On advocacy, the CNMC has been extremely active in the promotion, dissemination, training and analysis of competition and efficient economic regulation. Since the birth of the CNMC, the Competition Advocacy Department has issued 108 regulatory reports (70 draft regulation reports and 34 reports on draft administrative acts), most of them dealing with public procurement, transport, professional services and the agrifood sector. The CNMC so far has also issued four annual reports on state aid and eight sector inquiries with an in-depth economic and legal review of sectors such as fuel retailing, airports and pharmaceuticals. During these four years, we have issued nine market studies with a more targeted approach and some recommendations, for instance regarding rail transport, road transport and intellectual property rights. The CNMC has also issued guidelines concerning the methodology of market studies and the evaluation of public aid.

However, the most powerful advocacy tool we have is undoubtedly the possibility to challenge national, regional and local regulations that hinder competition. Indeed, the CNMC is empowered to contest certain governmental administrative acts and regulations before an administrative judiciary if they threaten to introduce barriers to entry or limiting a healthy competition in the marketplace. In this four-year period, the CNMC has challenged six anticompetitive regulations, most of them at the regional and local level, in some cases including internal expert economic reports. The courts have upheld so far six of these appeals and ordered the removal of such anticompetitive regulations.

Looking ahead, the CNMC will endeavour to remain active in all these domains. As far as enforcement is concerned, the CNMC has announced as a major priority the fight against collusion in public procurement. Therefore, we are creating a specialist unit to boost ex officio detection of cartels, especially those affecting bid-rigging in public procurement. Undoubtedly, the interplay between private and public enforcement, and particularly the effect that damages actions might have on the incentives of firms to apply for leniency, has also raised awareness of the need to intensify ex officio investigations as a more proactive approach towards detection of cartels. That is why the CNMC is creating its own economic intelligence unit within the competition directorate to carry out a wide variety of market screening activities, including structural and behavioural screens, and with a special focus in the detection of bid-rigging in public procurement activities. The unit will include staff specialised in quantitative techniques and forensic IT and will be headed by cartel detection experts, with an aim to improving the likelihood of turning these quantitative findings into investigation cases.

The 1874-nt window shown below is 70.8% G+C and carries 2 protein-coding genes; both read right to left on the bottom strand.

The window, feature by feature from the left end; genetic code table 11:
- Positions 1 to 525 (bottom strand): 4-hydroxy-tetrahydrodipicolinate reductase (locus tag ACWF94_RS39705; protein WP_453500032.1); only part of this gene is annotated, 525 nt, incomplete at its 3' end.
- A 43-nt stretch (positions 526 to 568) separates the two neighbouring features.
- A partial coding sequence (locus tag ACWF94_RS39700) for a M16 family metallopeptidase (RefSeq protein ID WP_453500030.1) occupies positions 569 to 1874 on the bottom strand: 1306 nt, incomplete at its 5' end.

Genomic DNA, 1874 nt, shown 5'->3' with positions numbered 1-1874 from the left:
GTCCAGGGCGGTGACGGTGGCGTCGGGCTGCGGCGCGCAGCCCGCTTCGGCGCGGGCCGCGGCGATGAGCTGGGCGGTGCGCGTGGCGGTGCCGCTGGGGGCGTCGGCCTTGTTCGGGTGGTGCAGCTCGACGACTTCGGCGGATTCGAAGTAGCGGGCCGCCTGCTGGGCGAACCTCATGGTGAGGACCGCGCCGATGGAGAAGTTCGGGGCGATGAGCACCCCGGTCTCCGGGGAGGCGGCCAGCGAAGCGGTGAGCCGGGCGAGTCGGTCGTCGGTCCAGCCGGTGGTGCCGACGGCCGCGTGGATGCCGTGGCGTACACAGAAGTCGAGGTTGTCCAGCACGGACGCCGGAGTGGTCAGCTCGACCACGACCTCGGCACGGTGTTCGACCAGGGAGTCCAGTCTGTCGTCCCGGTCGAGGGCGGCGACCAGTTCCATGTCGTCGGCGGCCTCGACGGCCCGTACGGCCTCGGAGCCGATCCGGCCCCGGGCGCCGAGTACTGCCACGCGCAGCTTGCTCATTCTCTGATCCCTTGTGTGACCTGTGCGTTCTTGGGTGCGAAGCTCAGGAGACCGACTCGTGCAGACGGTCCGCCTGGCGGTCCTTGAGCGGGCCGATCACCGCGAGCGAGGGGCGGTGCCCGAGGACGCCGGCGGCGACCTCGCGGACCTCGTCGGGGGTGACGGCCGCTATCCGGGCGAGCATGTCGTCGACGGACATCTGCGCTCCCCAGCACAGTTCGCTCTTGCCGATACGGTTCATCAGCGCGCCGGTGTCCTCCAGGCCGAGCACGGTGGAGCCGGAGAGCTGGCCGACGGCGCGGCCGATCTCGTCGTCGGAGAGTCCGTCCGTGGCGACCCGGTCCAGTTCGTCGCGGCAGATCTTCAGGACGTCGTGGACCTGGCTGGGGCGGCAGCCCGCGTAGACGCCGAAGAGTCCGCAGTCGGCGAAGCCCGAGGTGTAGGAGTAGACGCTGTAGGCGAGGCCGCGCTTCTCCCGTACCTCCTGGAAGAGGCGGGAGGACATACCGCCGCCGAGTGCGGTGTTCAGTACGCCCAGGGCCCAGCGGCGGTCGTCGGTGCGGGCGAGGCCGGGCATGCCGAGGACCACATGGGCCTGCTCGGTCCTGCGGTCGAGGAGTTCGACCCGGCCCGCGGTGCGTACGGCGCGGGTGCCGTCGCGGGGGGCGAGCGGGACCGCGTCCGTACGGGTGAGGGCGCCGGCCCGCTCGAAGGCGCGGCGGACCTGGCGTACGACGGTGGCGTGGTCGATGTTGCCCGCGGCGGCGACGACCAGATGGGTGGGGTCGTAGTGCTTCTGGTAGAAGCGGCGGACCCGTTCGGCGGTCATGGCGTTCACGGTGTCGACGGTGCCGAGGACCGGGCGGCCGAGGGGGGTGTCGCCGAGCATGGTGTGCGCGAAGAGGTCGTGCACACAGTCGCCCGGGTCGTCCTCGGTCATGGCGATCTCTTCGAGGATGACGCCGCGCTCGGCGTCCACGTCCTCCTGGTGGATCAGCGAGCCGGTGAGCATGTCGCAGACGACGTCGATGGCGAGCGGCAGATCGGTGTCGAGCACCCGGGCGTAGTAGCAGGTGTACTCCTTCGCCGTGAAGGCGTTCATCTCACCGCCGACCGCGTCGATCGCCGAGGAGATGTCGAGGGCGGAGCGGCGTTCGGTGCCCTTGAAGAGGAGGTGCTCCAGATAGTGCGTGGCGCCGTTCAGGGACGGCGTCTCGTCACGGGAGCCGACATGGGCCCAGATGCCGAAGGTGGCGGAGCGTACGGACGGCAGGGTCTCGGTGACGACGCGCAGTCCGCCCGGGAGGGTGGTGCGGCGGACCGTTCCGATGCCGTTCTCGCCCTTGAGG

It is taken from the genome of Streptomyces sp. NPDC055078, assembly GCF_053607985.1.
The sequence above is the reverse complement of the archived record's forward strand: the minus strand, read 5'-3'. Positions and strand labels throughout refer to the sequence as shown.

However, this unit will not start from scratch. Since the end of 2014, a working group has been devoting a lot of time to the creation of a database with most of the information included in the public procurement platform from the Spanish Ministry of Finance, which includes the majority of public tenders from the national government and some of the regional and local governments. The CNMC has found out that many public procurement officials are unaware of Competition Law or lack enough knowledge to detect indicia of a bid-rigging infringement. What is more, public procurement authorities do not always know where and whom to inform in case of detecting a suspected bid-rigging, nor the consequences of this submission for their tenders. Therefore the CNMC has been carrying out for some time training sessions to inform and improve our relations with these procurement bodies and to set up clear contact points that could help to uncover bid-rigging cases.

In addition to the training of public officials on the subject, public campaigns on the media and collaboration with public administrations have been ramped up. The CNMC also collaborates with police units such as the Guardia Civil in order to share information about possible bid-rigging red flags detected during their criminal investigations. We are also reinforcing our collaboration with other national competition authorities dealing with similar issues to share best practices in this domain, and also with other public authorities in our country to get the necessary access to relevant data from those public tenders that deserve major scrutiny.